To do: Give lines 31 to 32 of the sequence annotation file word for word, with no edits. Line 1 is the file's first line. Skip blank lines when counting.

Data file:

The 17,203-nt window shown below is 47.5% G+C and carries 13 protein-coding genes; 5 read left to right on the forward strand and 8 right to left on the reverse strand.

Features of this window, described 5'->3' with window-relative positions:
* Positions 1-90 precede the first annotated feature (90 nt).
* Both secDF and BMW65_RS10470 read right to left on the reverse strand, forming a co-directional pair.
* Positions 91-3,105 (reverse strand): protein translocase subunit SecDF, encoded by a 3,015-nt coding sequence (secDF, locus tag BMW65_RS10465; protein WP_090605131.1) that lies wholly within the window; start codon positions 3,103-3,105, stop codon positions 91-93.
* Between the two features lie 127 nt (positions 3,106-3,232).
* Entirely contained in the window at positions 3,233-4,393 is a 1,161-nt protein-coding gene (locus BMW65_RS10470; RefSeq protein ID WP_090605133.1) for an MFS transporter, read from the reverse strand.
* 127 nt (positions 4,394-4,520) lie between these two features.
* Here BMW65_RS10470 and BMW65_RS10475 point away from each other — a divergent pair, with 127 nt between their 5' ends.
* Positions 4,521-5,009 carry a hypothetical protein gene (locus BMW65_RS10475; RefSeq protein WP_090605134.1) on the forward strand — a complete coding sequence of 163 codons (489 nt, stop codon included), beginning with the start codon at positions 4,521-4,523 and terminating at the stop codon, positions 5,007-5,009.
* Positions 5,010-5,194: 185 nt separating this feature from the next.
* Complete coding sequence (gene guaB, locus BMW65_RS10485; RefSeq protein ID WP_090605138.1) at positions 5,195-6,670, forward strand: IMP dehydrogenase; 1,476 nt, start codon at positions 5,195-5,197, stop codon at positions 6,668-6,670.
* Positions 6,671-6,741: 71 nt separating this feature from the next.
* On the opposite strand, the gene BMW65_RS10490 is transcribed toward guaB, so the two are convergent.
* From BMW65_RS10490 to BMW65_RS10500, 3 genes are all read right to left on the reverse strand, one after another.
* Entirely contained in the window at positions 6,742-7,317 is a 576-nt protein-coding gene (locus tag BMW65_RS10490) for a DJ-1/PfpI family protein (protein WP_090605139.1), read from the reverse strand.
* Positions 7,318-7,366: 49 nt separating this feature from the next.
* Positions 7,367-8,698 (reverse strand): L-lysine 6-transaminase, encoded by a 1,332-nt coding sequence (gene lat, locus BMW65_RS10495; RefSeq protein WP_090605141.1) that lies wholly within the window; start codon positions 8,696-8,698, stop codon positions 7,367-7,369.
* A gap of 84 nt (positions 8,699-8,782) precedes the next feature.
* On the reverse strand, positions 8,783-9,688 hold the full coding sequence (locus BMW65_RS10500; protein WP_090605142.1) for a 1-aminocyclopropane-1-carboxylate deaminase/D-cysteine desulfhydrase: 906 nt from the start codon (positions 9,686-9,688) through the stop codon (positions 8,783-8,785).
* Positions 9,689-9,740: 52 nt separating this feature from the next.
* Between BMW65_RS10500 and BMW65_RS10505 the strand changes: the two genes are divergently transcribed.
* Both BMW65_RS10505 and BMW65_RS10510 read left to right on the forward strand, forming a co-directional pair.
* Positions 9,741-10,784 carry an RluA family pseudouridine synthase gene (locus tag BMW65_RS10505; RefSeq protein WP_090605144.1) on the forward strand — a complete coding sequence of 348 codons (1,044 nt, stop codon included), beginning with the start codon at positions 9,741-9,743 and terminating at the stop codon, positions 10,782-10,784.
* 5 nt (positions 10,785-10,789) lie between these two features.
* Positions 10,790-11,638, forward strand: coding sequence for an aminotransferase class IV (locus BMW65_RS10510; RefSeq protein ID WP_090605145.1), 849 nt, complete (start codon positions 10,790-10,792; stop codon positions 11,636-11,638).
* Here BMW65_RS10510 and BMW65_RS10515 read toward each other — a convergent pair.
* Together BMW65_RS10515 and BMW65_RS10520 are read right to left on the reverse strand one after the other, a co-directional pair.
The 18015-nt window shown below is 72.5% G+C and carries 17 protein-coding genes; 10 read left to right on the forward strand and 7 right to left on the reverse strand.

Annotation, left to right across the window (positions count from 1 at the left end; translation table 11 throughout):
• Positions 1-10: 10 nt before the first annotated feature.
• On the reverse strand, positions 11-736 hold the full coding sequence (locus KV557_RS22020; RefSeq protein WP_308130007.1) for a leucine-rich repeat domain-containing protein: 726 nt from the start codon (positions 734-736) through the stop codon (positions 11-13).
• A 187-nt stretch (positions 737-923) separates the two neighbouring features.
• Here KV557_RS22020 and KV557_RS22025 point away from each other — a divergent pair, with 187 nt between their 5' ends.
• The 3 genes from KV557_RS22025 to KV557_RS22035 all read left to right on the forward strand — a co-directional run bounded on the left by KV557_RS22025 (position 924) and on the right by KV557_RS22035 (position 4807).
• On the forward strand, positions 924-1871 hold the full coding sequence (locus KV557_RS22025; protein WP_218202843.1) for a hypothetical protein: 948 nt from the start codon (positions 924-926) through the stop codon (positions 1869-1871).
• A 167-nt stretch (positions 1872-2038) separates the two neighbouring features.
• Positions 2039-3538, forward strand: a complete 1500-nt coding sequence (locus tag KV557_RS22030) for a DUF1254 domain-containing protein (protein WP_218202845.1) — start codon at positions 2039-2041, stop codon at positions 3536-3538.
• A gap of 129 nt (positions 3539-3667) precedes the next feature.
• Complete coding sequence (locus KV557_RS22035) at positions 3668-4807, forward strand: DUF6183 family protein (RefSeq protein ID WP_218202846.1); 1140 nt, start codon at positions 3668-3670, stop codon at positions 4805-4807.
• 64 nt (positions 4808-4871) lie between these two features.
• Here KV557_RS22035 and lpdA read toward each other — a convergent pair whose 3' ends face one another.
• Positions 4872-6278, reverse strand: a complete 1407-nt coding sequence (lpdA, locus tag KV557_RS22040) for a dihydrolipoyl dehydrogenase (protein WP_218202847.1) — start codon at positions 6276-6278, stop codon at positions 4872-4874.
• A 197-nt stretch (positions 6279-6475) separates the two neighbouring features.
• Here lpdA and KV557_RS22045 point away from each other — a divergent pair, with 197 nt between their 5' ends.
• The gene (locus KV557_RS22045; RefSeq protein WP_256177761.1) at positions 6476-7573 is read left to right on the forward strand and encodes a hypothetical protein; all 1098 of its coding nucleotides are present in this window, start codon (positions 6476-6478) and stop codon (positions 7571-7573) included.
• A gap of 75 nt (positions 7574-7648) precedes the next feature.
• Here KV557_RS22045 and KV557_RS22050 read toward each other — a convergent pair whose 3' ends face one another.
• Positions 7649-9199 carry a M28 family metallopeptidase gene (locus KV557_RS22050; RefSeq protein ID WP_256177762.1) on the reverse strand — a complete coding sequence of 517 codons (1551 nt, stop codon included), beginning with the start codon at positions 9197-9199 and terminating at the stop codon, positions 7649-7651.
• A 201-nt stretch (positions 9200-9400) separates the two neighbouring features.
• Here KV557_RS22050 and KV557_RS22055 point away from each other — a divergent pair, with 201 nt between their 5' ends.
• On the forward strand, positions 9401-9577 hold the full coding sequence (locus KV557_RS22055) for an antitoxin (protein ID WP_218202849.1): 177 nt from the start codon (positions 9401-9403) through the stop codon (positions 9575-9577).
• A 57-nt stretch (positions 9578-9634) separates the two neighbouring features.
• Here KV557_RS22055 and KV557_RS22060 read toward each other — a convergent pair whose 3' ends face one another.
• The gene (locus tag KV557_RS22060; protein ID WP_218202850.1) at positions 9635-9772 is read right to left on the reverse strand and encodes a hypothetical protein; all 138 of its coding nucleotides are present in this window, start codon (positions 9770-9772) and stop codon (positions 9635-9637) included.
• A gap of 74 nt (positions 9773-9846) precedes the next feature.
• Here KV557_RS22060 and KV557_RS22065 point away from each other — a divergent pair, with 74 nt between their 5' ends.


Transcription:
• Positions 1-10: 10 nt before the first annotated feature.
• On the reverse strand, positions 11-736 hold the full coding sequence (locus KV557_RS22020; RefSeq protein WP_308130007.1) for a leucine-rich repeat domain-containing protein: 726 nt from the start codon (positions 734-736) through the stop codon (positions 11-13).